How does our brain process the senses?
Most children know that we taste with our tongue, see with our eyes, smell with our nose, hear with our ears, and touch with our skin. Something they might not know is that our brain has a big role in how our senses work.
Our sense of smell is also known as olfaction. When the nose picks up a new smell, the information bypasses the thalamus on its way to the cortex. This makes it so your brain can quickly make scentsof a smell memory. This process is actually different from the way other sensory systems function. Other sensory systems operate by sending knowledge about the outside world through the thalamus, which works like a gatekeeper to the brain’s cortex. This might be why we experience smell differently than any of the other senses. Because scents skip the thalamus, smells enter our brains and attach to memories without us even processing or registering them.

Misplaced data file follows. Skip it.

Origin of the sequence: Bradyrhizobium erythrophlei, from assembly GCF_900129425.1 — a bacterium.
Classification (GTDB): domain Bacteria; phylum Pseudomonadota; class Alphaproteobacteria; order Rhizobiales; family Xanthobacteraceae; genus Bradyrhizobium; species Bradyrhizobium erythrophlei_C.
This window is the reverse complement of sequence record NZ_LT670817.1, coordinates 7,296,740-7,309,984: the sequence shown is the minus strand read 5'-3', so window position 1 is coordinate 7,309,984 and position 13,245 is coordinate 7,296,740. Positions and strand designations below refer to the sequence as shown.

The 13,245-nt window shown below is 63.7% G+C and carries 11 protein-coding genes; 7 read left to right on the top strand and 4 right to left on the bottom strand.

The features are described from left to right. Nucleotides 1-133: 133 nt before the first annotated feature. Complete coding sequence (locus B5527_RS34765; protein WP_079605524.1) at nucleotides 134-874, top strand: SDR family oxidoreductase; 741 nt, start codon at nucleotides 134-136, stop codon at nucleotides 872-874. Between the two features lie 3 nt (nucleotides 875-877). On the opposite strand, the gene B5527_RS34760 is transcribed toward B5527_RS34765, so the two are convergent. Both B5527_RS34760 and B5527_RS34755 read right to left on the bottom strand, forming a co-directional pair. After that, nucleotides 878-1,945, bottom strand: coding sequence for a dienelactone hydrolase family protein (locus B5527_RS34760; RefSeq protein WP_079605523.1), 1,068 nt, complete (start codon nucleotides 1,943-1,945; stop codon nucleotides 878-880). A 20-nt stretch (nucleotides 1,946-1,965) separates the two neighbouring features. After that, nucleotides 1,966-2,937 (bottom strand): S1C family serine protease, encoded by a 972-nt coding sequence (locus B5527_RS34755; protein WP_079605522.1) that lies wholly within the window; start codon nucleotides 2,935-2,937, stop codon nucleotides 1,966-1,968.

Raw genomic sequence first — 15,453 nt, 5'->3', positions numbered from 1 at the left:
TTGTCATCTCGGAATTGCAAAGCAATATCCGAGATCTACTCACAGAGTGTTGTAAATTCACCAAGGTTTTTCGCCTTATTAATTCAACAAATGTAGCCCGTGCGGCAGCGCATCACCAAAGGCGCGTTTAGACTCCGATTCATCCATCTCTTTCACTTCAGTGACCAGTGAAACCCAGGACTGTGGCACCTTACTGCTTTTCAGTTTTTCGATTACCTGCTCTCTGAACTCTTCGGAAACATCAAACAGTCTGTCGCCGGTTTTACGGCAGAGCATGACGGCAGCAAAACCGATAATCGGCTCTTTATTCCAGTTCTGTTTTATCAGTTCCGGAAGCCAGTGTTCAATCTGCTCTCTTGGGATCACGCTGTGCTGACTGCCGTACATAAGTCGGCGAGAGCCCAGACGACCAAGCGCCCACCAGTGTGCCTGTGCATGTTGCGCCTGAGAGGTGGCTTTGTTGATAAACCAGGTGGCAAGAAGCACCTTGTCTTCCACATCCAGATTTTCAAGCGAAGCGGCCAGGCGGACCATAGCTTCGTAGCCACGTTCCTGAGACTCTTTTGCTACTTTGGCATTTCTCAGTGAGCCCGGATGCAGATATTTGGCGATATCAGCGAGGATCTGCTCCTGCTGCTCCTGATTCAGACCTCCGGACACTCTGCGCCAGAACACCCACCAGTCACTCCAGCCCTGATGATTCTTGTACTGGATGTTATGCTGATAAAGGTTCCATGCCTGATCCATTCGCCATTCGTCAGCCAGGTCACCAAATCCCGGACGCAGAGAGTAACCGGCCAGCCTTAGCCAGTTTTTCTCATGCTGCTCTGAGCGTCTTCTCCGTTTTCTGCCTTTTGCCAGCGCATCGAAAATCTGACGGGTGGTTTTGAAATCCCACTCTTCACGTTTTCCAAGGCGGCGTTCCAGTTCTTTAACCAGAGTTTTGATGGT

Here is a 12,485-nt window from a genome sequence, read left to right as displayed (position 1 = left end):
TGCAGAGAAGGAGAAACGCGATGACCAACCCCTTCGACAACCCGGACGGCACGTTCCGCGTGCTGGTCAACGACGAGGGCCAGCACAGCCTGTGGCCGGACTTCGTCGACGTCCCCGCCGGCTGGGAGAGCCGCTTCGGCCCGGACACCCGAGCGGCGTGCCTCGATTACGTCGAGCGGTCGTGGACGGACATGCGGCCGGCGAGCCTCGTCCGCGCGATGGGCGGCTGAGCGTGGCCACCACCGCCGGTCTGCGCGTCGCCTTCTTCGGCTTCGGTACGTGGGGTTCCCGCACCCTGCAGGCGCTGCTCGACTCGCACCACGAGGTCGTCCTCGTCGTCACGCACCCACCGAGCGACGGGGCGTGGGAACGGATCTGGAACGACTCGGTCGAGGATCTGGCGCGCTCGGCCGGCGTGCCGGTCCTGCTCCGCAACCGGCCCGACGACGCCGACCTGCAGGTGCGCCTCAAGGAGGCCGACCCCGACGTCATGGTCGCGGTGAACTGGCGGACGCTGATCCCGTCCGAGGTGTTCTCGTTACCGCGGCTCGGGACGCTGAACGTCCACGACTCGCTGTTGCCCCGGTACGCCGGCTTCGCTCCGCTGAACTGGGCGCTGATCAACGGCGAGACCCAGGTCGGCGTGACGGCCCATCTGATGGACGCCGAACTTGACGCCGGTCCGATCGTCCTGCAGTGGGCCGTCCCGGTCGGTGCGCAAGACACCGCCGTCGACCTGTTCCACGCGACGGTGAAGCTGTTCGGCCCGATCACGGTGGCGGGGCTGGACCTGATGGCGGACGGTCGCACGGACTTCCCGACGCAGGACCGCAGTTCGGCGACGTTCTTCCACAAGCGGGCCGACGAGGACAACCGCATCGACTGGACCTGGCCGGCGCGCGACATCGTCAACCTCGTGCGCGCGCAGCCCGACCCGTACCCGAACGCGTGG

For a more in-depth explanation, check out this video!
Because smell, memory, and emotions are powerfully linked, certain smell memories can affect us positively. Think back to the last time you and your family all had a good time together - what smell reminds you of that memory?
Activity: You Nose It!
This is an activity where kids can learn more about their sense of smell and get to know which smells are associated with good memories.
You Nose It
- Ziploc or resealable plastic bags
- Cotton balls (optional)
- White Cardstock paper
- Use Ziploc bags to individually collect items that bring you back to a past positive memory. Think flower petals, a cotton ball sprayed with mom’s perfume, or anything else you can think of.
- Once you have gathered your desired smell memories create a good smell memory book by stapling together a few sheets of card stock paper. Count one paper sheet per memory and add a cover sheet. Line up the sheets and then staple them on the left long side to create a book.
- Secure your Ziploc bags into the booklet using tape.
- Use markers to draw a cover for your smell memory book.